Thursday, November 2, 2017

Only YOU Can Prevent Dutch Elm Disease

Did you know Edmonton is home to one of the world’s largest concentrations of elm trees uninfected with Dutch elm disease?

Prevention of Dutch elm disease starts by keeping elm trees healthy. During the colder months (October 1 to March 31), prune dead wood from your elm trees. Dead wood is a habitat for the insect that causes Dutch elm disease. (The City is responsible for pruning and maintaining trees on boulevards.) It is illegal to prune between April 1 and September 30.

To Safely Dispose of Elm Wood:

  • Small elm branches can be bundled and placed at the curb with regular household waste. Bundles must be smaller than 1.2 m (4 ft) and 20 kg (44 lbs).
  • Large elm branches and logs can be taken to special elm disposal bins at an Eco StationDrop off is free. Branches must be smaller than 1.2m (4 ft) in order to fit the bins.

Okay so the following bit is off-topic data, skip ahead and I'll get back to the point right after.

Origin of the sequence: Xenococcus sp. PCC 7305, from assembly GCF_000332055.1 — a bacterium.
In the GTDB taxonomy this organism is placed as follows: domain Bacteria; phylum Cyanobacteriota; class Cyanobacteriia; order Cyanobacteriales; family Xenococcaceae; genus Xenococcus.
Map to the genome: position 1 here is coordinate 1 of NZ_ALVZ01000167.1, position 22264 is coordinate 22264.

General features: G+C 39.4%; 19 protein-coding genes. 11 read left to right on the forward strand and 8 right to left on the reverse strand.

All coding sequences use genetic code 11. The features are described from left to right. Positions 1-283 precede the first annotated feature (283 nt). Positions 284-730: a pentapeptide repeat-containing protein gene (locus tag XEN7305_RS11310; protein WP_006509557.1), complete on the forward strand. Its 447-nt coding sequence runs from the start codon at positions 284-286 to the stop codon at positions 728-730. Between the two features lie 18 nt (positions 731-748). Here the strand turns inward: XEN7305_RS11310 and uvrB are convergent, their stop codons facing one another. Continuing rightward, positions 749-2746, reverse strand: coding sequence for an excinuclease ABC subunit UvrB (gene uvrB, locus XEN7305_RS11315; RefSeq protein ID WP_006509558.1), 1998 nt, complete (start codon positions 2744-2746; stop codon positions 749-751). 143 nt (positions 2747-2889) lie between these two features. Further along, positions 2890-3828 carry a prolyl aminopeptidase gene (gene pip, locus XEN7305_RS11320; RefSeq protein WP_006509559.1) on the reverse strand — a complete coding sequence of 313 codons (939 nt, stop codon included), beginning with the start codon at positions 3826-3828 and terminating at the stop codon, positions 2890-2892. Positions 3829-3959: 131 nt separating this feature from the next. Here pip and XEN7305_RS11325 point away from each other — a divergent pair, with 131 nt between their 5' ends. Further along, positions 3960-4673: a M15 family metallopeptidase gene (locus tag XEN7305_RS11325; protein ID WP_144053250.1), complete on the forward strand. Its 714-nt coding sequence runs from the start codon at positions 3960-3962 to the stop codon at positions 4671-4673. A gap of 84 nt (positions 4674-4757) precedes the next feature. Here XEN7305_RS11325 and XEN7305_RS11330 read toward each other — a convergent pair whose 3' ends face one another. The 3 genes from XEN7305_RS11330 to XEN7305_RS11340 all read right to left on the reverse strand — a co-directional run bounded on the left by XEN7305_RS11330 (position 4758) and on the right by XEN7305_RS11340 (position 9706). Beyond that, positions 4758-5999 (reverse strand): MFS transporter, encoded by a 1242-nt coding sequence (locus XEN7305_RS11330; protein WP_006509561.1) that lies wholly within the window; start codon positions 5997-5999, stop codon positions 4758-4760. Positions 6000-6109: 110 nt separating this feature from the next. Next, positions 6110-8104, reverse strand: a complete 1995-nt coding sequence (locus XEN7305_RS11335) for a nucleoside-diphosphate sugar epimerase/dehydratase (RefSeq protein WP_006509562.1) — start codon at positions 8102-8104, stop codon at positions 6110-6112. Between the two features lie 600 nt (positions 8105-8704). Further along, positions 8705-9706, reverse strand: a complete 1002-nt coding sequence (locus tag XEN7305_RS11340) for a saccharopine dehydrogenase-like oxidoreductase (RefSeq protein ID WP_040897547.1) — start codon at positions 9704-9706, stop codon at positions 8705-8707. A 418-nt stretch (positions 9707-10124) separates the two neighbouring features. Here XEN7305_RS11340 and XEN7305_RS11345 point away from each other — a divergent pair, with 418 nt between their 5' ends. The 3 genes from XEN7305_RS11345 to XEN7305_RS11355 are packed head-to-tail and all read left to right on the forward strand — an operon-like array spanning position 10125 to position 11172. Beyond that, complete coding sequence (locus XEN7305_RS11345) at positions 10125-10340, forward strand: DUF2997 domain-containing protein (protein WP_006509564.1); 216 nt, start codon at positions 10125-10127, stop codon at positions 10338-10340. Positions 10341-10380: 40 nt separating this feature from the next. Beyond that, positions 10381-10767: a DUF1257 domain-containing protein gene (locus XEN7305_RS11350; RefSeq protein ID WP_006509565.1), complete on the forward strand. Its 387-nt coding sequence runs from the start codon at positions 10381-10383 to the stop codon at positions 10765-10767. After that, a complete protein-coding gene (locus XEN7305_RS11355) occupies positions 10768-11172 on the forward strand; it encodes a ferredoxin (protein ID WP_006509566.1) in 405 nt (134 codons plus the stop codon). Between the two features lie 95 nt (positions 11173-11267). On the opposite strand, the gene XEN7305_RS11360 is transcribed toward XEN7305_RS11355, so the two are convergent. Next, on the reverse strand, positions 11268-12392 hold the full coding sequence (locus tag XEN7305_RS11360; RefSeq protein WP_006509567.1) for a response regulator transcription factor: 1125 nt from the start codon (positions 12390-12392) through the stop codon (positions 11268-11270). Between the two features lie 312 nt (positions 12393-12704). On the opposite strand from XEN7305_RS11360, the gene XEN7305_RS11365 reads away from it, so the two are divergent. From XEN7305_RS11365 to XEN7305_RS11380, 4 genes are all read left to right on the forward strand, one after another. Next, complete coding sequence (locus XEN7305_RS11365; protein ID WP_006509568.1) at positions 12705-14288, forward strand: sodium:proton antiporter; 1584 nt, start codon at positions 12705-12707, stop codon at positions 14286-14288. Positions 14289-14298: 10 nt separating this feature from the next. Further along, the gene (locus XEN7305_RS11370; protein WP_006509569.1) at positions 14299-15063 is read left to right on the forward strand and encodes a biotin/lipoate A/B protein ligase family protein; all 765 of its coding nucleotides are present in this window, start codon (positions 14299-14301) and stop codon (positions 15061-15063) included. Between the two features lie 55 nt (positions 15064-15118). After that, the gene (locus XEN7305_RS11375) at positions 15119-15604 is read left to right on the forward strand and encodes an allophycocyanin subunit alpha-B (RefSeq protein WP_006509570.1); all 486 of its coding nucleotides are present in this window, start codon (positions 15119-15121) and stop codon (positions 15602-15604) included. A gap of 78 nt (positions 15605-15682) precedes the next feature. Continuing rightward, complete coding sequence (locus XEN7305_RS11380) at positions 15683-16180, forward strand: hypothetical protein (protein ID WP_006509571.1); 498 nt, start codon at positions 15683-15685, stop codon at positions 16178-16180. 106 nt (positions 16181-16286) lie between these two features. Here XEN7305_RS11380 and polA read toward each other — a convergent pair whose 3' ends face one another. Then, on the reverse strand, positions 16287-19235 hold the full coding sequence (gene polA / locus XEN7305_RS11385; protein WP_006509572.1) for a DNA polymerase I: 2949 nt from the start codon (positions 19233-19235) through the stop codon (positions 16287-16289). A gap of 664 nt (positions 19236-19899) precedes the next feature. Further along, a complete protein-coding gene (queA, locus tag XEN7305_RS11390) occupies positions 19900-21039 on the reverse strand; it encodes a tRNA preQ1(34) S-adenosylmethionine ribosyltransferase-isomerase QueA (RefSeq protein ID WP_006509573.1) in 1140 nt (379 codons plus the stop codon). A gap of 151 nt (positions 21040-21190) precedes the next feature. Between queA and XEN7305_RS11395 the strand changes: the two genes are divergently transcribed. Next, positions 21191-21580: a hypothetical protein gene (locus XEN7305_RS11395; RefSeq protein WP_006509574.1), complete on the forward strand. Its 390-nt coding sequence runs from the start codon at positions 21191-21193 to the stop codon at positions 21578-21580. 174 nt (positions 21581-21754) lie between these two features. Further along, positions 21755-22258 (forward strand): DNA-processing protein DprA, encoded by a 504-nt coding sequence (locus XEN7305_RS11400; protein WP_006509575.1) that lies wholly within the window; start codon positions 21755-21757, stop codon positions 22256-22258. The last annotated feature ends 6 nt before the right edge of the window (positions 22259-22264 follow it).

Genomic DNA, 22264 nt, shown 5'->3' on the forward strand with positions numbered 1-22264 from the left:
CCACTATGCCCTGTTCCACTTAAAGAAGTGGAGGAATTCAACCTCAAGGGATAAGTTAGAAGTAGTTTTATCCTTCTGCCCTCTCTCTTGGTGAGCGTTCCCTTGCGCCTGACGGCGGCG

• Large loads (more than a half-ton truck) and commercial loads must be taken to the Edmonton Waste Management CentreDisposal fees apply.
Do not to store wood from fallen or damaged trees, as this increases the risk of spreading Dutch elm and other tree diseases. Fallen trees on private property should be removed by a professional tree removal company. Do not keep or transport fallen elm tree debris for firewood.

Identifying Elm Trees

The elm tree has the following characteristics:

  • Green, toothed leaves that turn yellow in fall;
  • Bark that is deeply ridged and grey-brown in color;
  • A roughly vase- or fountain-like shape;
  • A height of about 35 metres (115 feet) and trunk diameter of about 175 centimetres (68 inches) at maturity.

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